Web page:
Depression Is None of my Business
I’ve noticed over the years that I go through different periods of higher and lower baselines of emotion. Some periods last years, some last months, others only days or weeks. Some are hour-to-hour or minute-by-minute fluctuations.
I have generally judged low emotion as bad, something to be remedied and avoided. Given the choice today, I would still choose feeling high over feeling low. It’s part of the reason why I meditate every day and do The Work. Because these things help. So does eating well, sleeping enough, avoiding overwhelm, and trying to lead a balanced life.
But in reality, I only have so much control. Emotions still fluctuate even when I meditate or do The Work or try to lead a balanced life. There is no perfection here, at least in my experience. But I’ve noticed what makes it worse is wanting to get rid of it.
What Happens When I Want to Get Rid of Depression?
As soon as the idea is active in my mind, every emotional fluctuation gets magnified. If I’m feeling better, I magnify it: “This is great! I’m making progress. I hope it lasts.” And if I’m feeling worse, I magnify it: “Here it comes again! So terrible. I have failed.”
The mind is constantly evaluating and exaggerating the experience when there’s an underlying attachment to getting rid of depression. Every little change becomes important. Then doing The Work, eating well, sleeping well, and meditating regularly become “must do” tasks for trying to control my emotions.
Who Would You Be Without The Story?
If I’m not thinking that I want to eliminate, minimize, or otherwise get rid of depression, I would be much easier. Depression comes and it goes. It becomes thicker, then thinner. What does it have to do with me, any more than the weather outside has to do with me?
It just is.
In every climate in the world, people have found ways to live: in freezing cold, in super hot, even in outer space. And the same is true for the inner weather we all experience. In any state of emotion, it is almost always possible to think, and act, and live effectively and meaningfully.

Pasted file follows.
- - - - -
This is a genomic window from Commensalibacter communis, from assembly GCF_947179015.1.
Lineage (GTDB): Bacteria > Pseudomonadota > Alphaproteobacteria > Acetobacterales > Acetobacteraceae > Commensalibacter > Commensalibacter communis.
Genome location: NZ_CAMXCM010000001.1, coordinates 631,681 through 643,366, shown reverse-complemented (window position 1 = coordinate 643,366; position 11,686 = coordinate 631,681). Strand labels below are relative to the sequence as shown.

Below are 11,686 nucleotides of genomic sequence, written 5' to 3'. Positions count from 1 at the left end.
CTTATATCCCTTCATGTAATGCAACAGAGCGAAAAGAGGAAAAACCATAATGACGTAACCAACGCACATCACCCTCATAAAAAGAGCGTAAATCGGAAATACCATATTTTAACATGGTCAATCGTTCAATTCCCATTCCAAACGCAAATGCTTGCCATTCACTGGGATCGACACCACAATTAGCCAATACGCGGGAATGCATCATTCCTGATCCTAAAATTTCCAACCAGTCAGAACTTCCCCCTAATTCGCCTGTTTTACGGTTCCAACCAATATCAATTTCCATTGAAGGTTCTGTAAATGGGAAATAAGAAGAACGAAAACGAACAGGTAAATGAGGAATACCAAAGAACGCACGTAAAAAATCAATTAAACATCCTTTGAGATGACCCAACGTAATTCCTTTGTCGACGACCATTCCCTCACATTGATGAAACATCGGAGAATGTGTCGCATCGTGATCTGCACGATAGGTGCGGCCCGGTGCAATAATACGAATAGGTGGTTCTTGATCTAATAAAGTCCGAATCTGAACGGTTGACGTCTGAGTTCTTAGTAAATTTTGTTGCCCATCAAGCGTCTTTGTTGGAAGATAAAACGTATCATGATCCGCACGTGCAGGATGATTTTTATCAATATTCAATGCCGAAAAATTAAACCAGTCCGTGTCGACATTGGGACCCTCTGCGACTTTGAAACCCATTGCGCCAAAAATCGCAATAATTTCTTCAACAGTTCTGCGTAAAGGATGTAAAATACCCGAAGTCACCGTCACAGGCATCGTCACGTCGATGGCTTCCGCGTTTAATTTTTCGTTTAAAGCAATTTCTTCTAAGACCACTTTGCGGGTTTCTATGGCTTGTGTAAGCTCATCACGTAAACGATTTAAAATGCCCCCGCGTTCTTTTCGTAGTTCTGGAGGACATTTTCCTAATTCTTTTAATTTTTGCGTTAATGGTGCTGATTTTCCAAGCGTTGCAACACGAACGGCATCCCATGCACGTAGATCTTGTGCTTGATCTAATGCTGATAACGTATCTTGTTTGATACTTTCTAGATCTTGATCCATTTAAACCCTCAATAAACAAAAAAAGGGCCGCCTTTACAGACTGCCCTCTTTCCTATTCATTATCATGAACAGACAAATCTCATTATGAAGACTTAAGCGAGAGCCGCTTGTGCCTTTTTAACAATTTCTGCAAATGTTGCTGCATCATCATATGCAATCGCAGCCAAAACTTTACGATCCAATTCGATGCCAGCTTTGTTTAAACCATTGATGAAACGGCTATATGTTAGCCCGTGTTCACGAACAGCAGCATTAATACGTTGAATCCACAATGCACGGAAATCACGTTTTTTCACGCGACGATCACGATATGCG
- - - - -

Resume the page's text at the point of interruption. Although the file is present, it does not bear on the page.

The Trap of Making Depression a Project
Unfortunately, depression doesn’t respond well to being a project. That’s because it has a will of its own. It comes when it pleases and goes when it pleases. And If I try to control it, I end up frustrating myself which leads to added depression.
Instead, I like to think of it as two separate tracks. My emotion track runs on its own. I notice it but I don’t try to control it. My action track (what I choose to do next), is where I prefer to place my attention. There are things that I can do that make me happier, less attached, more easygoing. I do those things regardless of my emotions, just as an ongoing way of living.
Then I’m not putting my life on hold waiting for the “project” of getting happy to be completed. I am living my life fully with whatever value of emotion happens to be there. I do The Work because I enjoy doing it. I meditate because I like doing it. I do my job because it interests me and feels right to do, not because it will make me feel better.
When I Stop Trying to Control my Emotions, I am Free
When I see that my emotions are really none of my business, I don’t dwell on them much. I notice them, but I know they will continue to change and fluctuate. I’m in the business of living my life instead. The emotions become less important.
And as always, those emotions show me my work. If you like doing The Work as much as I do, that is not a bad thing at all.
Join Us for Nine Weeks of The Work, Sep 13 – Nov 14, 2021
Let’s dive into The Work of Byron Katie over the course of two months. Starting this practice and understanding how it works can be a very enjoyable process.
The Work 101 is a great way to give yourself the structure and support to do The Work. And after the course, you will be able to join my Inquiry Circle ongoing practice group where we have been holding each other in this practice for years together.
Learn more and sign up for The Work 101 here.
Have a great week,
“The thoughts that used to send us into deep depression—these same thoughts, once understood, send us into laughter. This is the power of inquiry.” Byron Katie, Loving What Is
Further reading: Where Does Depression Come From?